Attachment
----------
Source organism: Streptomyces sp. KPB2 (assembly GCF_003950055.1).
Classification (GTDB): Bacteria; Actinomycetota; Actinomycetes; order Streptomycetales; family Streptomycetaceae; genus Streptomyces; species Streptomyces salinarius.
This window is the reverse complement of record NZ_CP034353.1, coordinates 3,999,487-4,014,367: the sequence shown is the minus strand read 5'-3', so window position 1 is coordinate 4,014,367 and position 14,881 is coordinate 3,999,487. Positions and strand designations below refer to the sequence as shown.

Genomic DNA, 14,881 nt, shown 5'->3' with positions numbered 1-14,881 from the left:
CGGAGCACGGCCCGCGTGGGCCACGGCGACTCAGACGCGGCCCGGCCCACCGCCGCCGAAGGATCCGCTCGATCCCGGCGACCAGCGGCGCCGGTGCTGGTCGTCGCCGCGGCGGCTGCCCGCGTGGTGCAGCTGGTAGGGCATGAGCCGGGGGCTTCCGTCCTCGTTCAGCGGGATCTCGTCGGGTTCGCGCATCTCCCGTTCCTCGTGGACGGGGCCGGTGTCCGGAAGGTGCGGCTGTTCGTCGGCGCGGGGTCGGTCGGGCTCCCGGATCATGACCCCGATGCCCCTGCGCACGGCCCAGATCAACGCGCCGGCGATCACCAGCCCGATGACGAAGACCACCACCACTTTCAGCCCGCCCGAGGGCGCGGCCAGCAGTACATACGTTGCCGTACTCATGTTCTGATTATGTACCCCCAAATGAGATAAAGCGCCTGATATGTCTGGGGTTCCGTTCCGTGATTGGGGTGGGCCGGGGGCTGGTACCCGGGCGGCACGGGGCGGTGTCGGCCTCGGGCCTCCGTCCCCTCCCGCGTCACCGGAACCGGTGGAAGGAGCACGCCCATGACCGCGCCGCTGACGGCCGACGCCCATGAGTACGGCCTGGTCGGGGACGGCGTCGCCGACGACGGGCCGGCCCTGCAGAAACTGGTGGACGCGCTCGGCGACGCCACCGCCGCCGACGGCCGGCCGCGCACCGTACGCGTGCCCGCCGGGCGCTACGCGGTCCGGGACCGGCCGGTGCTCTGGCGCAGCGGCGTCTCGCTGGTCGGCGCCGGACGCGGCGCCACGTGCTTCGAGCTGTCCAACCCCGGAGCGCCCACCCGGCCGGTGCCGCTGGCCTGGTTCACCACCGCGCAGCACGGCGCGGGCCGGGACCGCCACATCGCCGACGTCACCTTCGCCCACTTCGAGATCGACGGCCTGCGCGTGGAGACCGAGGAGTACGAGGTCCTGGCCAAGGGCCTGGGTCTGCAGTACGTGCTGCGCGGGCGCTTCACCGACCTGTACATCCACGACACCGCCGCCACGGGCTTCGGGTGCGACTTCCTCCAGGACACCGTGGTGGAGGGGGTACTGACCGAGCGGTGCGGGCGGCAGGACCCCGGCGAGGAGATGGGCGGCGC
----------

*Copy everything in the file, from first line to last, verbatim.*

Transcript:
Source organism: Streptomyces sp. KPB2 (assembly GCF_003950055.1).
Classification (GTDB): Bacteria; Actinomycetota; Actinomycetes; order Streptomycetales; family Streptomycetaceae; genus Streptomyces; species Streptomyces salinarius.
This window is the reverse complement of record NZ_CP034353.1, coordinates 3,999,487-4,014,367: the sequence shown is the minus strand read 5'-3', so window position 1 is coordinate 4,014,367 and position 14,881 is coordinate 3,999,487. Positions and strand designations below refer to the sequence as shown.

Genomic DNA, 14,881 nt, shown 5'->3' with positions numbered 1-14,881 from the left:
CGGAGCACGGCCCGCGTGGGCCACGGCGACTCAGACGCGGCCCGGCCCACCGCCGCCGAAGGATCCGCTCGATCCCGGCGACCAGCGGCGCCGGTGCTGGTCGTCGCCGCGGCGGCTGCCCGCGTGGTGCAGCTGGTAGGGCATGAGCCGGGGGCTTCCGTCCTCGTTCAGCGGGATCTCGTCGGGTTCGCGCATCTCCCGTTCCTCGTGGACGGGGCCGGTGTCCGGAAGGTGCGGCTGTTCGTCGGCGCGGGGTCGGTCGGGCTCCCGGATCATGACCCCGATGCCCCTGCGCACGGCCCAGATCAACGCGCCGGCGATCACCAGCCCGATGACGAAGACCACCACCACTTTCAGCCCGCCCGAGGGCGCGGCCAGCAGTACATACGTTGCCGTACTCATGTTCTGATTATGTACCCCCAAATGAGATAAAGCGCCTGATATGTCTGGGGTTCCGTTCCGTGATTGGGGTGGGCCGGGGGCTGGTACCCGGGCGGCACGGGGCGGTGTCGGCCTCGGGCCTCCGTCCCCTCCCGCGTCACCGGAACCGGTGGAAGGAGCACGCCCATGACCGCGCCGCTGACGGCCGACGCCCATGAGTACGGCCTGGTCGGGGACGGCGTCGCCGACGACGGGCCGGCCCTGCAGAAACTGGTGGACGCGCTCGGCGACGCCACCGCCGCCGACGGCCGGCCGCGCACCGTACGCGTGCCCGCCGGGCGCTACGCGGTCCGGGACCGGCCGGTGCTCTGGCGCAGCGGCGTCTCGCTGGTCGGCGCCGGACGCGGCGCCACGTGCTTCGAGCTGTCCAACCCCGGAGCGCCCACCCGGCCGGTGCCGCTGGCCTGGTTCACCACCGCGCAGCACGGCGCGGGCCGGGACCGCCACATCGCCGACGTCACCTTCGCCCACTTCGAGATCGACGGCCTGCGCGTGGAGACCGAGGAGTACGAGGTCCTGGCCAAGGGCCTGGGTCTGCAGTACGTGCTGCGCGGGCGCTTCACCGACCTGTACATCCACGACACCGCCGCCACGGGCTTCGGGTGCGACTTCCTCCAGGACACCGTGGTGGAGGGGGTACTGACCGAGCGGTGCGGGCGGCAGGACCCCGGCGAGGAGATGGGCGGCGC